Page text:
RICHARDSON: The Great Teacher

February 2, 2014 

The Great Teacher came to visit last week. He, or she, doesn’t visit often, but when the Great Teacher drops in -- literally -- he always brings a lesson. Although the Great Teacher can’t sneak up on us like he did Feb. 9, 1973 -- when he dumped 19 inches of snow on an unsuspecting area -- he can still pack a punch even when we know it’s coming.

Some folks, including Gov. Nathan Deal, went on the now-false premise that if the Great Teacher is predicted to visit, he will never show up. Wrong. Locally, meteorologists Jeff Cox, Ben Jones and Chris Simmons were on it. Cox at WGXA had been preaching for five days about the teacher’s pending arrival. WMAZ’s Jones said it was “not a case of if, but when.”

Still, Gov. Deal said the storm was “unexpected” on Wednesday. What did he say that for? Al Roker of “The Today Show” chastised him for trying to shift blame. Atlanta Mayor Kasim Reed got drilled by CNN’s Carol Costello. Chad Myers, CNN’s weather guy, blamed bad planning at the state, city and school system levels for the gridlock that saw kids spending the night at their schools and on buses. Thousands of commuters were stranded on area highways. The governor, on Thursday, accepted responsibility after throwing -- rightfully -- his emergency management chief under one of the stranded buses.

The Great Teacher is a fabulous real-time instructor. I learned more about Newton’s laws of motion from skidding down a highway in the Sierra Nevada Mountains than I ever learned in class -- particularly laws one (Every object in a state of uniform motion tends to remain in that state of motion unless an external force is applied to it) and three (For every action there is an equal and opposite reaction).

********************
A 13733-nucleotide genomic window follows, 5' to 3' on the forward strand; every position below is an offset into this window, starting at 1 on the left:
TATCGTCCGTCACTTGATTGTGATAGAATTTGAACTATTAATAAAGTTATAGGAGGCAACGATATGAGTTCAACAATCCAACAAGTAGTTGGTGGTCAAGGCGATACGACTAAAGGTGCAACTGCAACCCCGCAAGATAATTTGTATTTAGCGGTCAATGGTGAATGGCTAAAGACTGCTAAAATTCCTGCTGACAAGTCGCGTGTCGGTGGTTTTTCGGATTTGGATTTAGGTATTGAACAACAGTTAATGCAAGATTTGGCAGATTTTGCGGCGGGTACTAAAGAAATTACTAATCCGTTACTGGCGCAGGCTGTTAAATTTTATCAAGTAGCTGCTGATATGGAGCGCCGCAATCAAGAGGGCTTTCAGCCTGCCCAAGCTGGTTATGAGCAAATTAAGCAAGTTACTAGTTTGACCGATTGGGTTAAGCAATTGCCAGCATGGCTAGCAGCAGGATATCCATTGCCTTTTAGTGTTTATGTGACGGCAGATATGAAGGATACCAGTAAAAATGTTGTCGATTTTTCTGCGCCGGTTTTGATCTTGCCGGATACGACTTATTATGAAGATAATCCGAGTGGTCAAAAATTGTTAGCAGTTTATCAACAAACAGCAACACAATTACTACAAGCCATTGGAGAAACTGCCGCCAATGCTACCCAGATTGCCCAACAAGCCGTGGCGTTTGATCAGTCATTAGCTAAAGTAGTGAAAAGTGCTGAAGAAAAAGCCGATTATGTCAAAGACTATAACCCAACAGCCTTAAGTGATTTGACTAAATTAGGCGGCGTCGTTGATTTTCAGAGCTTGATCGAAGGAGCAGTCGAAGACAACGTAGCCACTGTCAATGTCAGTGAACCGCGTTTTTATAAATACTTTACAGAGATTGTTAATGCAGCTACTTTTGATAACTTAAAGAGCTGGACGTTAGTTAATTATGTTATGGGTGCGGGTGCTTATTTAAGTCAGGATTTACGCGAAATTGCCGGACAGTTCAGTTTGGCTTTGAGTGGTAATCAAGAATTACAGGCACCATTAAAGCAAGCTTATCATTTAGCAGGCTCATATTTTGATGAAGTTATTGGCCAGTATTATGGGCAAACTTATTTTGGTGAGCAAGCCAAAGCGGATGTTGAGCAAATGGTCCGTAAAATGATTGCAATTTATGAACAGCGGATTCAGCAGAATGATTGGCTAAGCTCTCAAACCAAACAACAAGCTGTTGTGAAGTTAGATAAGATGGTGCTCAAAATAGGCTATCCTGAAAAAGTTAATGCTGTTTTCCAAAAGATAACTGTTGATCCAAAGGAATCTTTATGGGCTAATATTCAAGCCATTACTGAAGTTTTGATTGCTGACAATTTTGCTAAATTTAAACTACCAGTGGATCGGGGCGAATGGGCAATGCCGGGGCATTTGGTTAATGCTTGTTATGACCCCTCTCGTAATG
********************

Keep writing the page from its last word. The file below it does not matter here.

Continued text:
The external force applied to stop my 1968 gold Chevy Impala sport coupe’s motion was a 1959 Cadillac DeVille sedan. I made contact with the De­Ville’s left side rear bumper. That model Caddy has a rear deck that looked like airplane fins at the top and large round chrome protrusions at the bottom. It was real chrome-plated steel, not an inch of fiberglass.

If my memory serves me, I had no business being where I was. I had no experience driving in such wintry conditions. When the Great Teacher explained in detail that I was powerless to stop, my only prayer was that I would skid in a straight line. This was the mountains, after all, and I could see the steep embankment and the tops of trees to my right.

As I came to rest on the DeVille’s bumper, all kinds of issues ran through my mind: Did I hurt anything besides my now deflated ego? How much damage did I cause? And what would it cost to fix it?

I met the guy in the DeVille where our cars impacted. He quickly looked down at his bumper. Not a scratch. “See ya later,” he said and drove off. I wasn’t so lucky, but the damage, looking back on it, was minor. Chevys were made of steel, too.

I’ve gained more experience driving when the Great Teacher comes to visit. Even though I now pilot a 5,578-pound, big, hulking, gas-guzzling SUV, I know the Great Teacher can still send me slipping and sliding into places I’d rather not go. If it can make a 18-wheeler go cockeyed, I’m child’s play.

I know people up north are laughing at Atlanta. They measure snow in feet, not inches. They also have large fleets of trucks and plows just for such regular visits. According to CNN’s Myers, Atlanta gets snow every 1,000 days or every 2.7 years. While I hope Gov. Deal, Atlanta’s Mayor Reed and area school superintendents learned a lesson, it’s too bad thousands of residents will have grim memories of an ordeal that didn’t have to happen. Sure, some people had to be out there, but just like me in the Sierras, there were many who were ill-equipped for the conditions but pressed on. I hope they learned a lesson.

Charles E. Richardson is The Telegraph’s editorial page editor. He can be reached at 478-744-4342 or via email at Tweet @crichard1020.

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